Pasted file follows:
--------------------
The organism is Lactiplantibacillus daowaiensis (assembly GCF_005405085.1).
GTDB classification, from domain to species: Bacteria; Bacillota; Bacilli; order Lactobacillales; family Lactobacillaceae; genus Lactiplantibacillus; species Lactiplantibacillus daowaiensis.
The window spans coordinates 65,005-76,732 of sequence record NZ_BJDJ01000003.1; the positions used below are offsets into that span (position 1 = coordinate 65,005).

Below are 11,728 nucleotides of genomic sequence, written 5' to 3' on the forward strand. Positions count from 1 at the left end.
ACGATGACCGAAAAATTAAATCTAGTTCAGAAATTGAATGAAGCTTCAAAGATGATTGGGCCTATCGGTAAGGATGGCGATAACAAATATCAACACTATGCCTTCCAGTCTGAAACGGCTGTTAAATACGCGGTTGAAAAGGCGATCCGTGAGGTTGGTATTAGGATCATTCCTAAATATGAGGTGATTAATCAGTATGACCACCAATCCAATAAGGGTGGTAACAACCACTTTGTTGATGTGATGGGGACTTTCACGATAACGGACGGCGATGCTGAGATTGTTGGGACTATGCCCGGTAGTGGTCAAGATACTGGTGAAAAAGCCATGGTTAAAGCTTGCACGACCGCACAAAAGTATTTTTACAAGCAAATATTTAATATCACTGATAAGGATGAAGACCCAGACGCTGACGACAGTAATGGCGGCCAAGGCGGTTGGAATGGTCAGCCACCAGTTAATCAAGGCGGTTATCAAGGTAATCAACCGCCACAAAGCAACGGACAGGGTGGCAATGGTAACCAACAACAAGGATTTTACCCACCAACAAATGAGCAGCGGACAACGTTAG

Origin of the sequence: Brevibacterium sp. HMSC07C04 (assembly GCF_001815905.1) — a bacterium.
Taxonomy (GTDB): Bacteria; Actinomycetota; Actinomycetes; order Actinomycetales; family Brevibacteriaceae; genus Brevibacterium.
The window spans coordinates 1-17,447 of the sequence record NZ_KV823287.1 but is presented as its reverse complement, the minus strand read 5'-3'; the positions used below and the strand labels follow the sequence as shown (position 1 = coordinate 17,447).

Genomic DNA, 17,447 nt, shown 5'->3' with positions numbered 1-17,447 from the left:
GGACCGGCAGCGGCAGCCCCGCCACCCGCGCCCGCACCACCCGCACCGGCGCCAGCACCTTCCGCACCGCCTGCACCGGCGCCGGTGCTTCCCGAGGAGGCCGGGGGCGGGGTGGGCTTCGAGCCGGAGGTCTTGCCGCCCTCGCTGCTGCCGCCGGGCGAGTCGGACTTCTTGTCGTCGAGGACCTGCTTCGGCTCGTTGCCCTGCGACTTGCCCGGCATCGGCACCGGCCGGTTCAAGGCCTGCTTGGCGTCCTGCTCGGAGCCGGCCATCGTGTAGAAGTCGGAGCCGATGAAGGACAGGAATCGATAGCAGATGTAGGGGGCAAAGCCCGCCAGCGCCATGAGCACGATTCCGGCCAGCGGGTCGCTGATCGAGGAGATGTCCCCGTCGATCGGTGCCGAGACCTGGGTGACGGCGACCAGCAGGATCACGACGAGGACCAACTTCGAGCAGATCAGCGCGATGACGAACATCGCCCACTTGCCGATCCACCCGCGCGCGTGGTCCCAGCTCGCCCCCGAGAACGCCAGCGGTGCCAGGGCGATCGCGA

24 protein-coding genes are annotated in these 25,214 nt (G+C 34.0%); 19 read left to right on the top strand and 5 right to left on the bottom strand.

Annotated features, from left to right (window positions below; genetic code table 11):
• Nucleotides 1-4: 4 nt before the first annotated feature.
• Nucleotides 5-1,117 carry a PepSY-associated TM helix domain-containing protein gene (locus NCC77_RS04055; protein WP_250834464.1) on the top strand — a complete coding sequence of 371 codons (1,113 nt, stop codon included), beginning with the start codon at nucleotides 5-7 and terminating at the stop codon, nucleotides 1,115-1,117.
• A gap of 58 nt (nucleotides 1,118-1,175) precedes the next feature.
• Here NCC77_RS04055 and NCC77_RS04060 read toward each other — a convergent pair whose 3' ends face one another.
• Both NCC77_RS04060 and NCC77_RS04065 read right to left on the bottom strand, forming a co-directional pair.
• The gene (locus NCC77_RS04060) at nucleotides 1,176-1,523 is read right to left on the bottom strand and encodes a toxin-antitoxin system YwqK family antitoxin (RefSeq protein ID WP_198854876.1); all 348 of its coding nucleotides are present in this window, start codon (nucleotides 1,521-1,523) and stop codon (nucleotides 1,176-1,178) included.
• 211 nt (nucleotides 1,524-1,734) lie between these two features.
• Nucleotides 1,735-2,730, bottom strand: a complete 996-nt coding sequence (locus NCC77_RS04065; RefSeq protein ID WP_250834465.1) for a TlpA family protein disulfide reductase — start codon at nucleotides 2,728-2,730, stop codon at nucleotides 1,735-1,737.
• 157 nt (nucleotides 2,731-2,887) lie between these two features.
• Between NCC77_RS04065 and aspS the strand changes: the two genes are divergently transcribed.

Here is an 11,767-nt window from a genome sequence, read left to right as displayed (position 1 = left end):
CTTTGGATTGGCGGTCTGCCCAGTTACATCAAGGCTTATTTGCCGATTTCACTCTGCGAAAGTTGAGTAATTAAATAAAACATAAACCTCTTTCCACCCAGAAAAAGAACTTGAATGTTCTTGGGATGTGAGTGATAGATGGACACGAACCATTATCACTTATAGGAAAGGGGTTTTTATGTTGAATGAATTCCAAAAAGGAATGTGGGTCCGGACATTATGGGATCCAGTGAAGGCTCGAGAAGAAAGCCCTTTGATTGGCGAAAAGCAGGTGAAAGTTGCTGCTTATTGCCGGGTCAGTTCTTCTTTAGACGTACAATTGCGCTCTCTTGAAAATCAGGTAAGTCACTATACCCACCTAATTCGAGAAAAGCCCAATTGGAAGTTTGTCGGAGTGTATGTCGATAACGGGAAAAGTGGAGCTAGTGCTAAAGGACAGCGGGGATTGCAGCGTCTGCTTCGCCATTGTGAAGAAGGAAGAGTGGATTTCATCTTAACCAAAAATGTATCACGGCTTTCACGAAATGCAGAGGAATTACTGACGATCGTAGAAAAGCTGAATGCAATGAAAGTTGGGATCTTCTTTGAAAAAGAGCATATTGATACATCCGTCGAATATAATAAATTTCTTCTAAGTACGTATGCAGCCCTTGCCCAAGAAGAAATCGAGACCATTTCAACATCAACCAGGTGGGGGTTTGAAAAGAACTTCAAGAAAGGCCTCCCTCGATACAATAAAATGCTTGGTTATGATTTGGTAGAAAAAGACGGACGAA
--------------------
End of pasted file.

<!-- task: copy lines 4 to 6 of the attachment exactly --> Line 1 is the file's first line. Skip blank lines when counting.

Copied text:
Below are 11,728 nucleotides of genomic sequence, written 5' to 3' on the forward strand. Positions count from 1 at the left end.
ACGATGACCGAAAAATTAAATCTAGTTCAGAAATTGAATGAAGCTTCAAAGATGATTGGGCCTATCGGTAAGGATGGCGATAACAAATATCAACACTATGCCTTCCAGTCTGAAACGGCTGTTAAATACGCGGTTGAAAAGGCGATCCGTGAGGTTGGTATTAGGATCATTCCTAAATATGAGGTGATTAATCAGTATGACCACCAATCCAATAAGGGTGGTAACAACCACTTTGTTGATGTGATGGGGACTTTCACGATAACGGACGGCGATGCTGAGATTGTTGGGACTATGCCCGGTAGTGGTCAAGATACTGGTGAAAAAGCCATGGTTAAAGCTTGCACGACCGCACAAAAGTATTTTTACAAGCAAATATTTAATATCACTGATAAGGATGAAGACCCAGACGCTGACGACAGTAATGGCGGCCAAGGCGGTTGGAATGGTCAGCCACCAGTTAATCAAGGCGGTTATCAAGGTAATCAACCGCCACAAAGCAACGGACAGGGTGGCAATGGTAACCAACAACAAGGATTTTACCCACCAACAAATGAGCAGCGGACAACGTTAG

Origin of the sequence: Brevibacterium sp. HMSC07C04 (assembly GCF_001815905.1) — a bacterium.